Certainly, it’s not the easiest time to live off interest income. The average rate on a savings account is less than 0.25 per cent. Long-term certificates of deposit offer rates well below inflation, and even a ten-year government bond yields less than two per cent. No wonder people with lots of savings want the Fed to start tightening—to stop buying bonds, and to raise interest rates. But most Americans depend on wages and salaries for their livelihood, not on interest income, and higher interest rates would hurt the job market, which is still weak, with unemployment near eight per cent and wages barely rising. Also, most Americans have more debt than savings, which means that they benefit directly from lower interest rates
Lots of assumptions, let's see what's actually true.

First, it is true (but an oft neglected fact) that interest rates have a fiscal knock-on effect through the interest rate channel. Low rates mean low interest income, which is a fiscal contractor just as higher taxes of lower government spending is.

Second, to the extent that low interest rates are fiscally contractionary, it is not at all clear that higher rates would hurt the economy. Americans do depend on wages, but wages depend on sales, and sales depend on people having money in their pocket. Higher rates put more money in peoples' pockets.

Lastly, it is not true that most Americans have more debt than savings. On a net basis, the non-Govt sector is a net lender, not a net borrower, and we know this because the Govt sector has an outstanding multi-trillion dollar debt -- money which it has spent but not collected. That money must be somewhere. And within the non-Govt sector, horizontal lending must, by accounting, net out to zero.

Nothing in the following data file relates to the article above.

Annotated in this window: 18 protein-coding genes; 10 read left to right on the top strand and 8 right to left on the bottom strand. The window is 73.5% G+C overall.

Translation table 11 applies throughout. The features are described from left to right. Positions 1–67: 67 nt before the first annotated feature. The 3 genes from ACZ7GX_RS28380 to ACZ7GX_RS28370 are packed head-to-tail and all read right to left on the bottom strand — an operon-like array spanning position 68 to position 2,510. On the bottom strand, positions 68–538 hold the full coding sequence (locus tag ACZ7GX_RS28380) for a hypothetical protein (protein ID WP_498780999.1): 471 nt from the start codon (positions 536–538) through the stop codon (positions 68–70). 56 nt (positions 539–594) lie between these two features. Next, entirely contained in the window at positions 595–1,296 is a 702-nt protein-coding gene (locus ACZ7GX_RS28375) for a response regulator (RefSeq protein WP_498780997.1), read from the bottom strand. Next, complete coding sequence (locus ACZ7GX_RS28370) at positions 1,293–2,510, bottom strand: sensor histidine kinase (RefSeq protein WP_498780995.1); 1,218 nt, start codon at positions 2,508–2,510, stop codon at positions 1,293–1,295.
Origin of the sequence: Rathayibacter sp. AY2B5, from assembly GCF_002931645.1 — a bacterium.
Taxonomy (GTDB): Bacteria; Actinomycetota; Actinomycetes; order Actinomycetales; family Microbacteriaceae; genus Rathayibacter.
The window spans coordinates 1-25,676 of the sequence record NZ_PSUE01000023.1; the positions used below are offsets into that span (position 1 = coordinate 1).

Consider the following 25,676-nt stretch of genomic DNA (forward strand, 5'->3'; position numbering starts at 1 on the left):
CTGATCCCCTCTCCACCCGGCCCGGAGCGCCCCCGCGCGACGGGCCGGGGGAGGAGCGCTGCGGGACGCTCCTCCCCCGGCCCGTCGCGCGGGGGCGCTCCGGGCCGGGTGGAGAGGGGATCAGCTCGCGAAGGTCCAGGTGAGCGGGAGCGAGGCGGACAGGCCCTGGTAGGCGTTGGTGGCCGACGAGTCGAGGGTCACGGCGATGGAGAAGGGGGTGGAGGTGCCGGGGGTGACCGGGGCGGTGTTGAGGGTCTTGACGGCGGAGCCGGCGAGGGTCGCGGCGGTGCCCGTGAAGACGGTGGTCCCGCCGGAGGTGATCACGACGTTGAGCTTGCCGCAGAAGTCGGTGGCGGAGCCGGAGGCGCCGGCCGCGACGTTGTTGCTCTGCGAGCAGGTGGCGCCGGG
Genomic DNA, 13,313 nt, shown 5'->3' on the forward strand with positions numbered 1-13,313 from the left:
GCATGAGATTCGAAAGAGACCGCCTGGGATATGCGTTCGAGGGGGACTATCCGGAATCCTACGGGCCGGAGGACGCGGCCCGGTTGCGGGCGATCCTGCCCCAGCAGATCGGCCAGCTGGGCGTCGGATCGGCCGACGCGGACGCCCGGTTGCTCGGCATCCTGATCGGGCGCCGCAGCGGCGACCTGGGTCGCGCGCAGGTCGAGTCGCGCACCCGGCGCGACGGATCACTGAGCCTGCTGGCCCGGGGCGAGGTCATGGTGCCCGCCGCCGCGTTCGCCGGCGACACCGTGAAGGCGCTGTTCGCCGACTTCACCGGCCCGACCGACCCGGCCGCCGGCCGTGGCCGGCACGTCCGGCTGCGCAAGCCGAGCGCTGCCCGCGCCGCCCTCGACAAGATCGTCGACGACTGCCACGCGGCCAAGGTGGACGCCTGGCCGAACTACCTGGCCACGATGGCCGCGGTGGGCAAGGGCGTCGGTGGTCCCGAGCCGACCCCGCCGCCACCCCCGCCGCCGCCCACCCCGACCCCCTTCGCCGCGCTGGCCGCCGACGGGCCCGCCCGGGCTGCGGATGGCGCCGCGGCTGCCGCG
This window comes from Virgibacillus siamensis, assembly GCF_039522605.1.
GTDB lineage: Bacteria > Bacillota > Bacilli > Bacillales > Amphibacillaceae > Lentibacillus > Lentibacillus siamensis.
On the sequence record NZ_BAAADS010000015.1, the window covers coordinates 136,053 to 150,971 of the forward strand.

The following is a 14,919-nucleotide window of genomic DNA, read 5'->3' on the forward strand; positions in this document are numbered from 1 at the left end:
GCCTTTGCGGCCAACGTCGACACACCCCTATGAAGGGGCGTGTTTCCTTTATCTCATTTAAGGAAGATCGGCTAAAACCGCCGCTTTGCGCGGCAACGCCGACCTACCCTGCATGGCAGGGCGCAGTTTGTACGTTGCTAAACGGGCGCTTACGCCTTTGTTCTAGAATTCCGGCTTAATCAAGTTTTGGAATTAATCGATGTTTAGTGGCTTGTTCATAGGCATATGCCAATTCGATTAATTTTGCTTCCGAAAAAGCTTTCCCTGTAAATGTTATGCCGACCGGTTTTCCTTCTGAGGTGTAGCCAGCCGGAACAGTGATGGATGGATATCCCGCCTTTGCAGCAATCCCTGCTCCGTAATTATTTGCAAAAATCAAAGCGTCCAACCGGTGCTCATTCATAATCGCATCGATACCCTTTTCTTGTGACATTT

I think it is fair to consider savers to be collateral damage, since they harm they are suffering is incidental to the intentions of Government officials and regulators alike. Ultimately, only higher deficits, and more fiscal transfer, will sate their savings desire and begin to generate aggregate demand again.

What price is wrong?

Krugman tries to distinguish between Austrians vs Monetarists as two groups arguing about what is being priced incorrectly. The assumption is that something is price incorrectly because we have a market which is failing to clear (unemployment):
As I see it, the whole structural/classical/Austrian/supply-side/whatever side of this debate basically believes that the problem lies in the labor market. (I know, the Austrians will deny it — but it doesn’t matter what you say about their position, any comprehensible statement leads to angry claims that you don’t understand their depths). For some reason, they would argue, wages are too high given the demand for labor. Some of them accept the notion that it’s because of downward nominal wage rigidity; more, I think, believe that workers are being encouraged to hold out for unsustainable wages by moocher-friendly programs like food stamps, unemployment benefits, disability insurance, and whatever.
As regular readers know, I find this prima facie absurd — it’s essentially the claim that soup kitchens caused the Great Depression. But let’s stick with the economic logic for now.
So what’s the alternative view? It’s basically the notion that the interest rate is wrong — that given the overhang of debt and other factors depressing private demand, real interest rates would have to be deeply negative to match desired saving with desired investment at full employment. And real rates can’t go that negative because expected inflation is low and nominal rates can’t go below zero: we’re in a liquidity trap.
My question is, suppose what's wrong is that there are insufficient Net Financial Assets (Equity) to supply the demand for private sector savings (broadly, and precisely defined)? In this model, the extra required savings, at the sector level, aren't available for any price and so the market doesn't clear. Deflation doesn't help, because it makes real debt burdens worse, and low interest rates don't help because ameliorate and exacerbate the issue at the same time.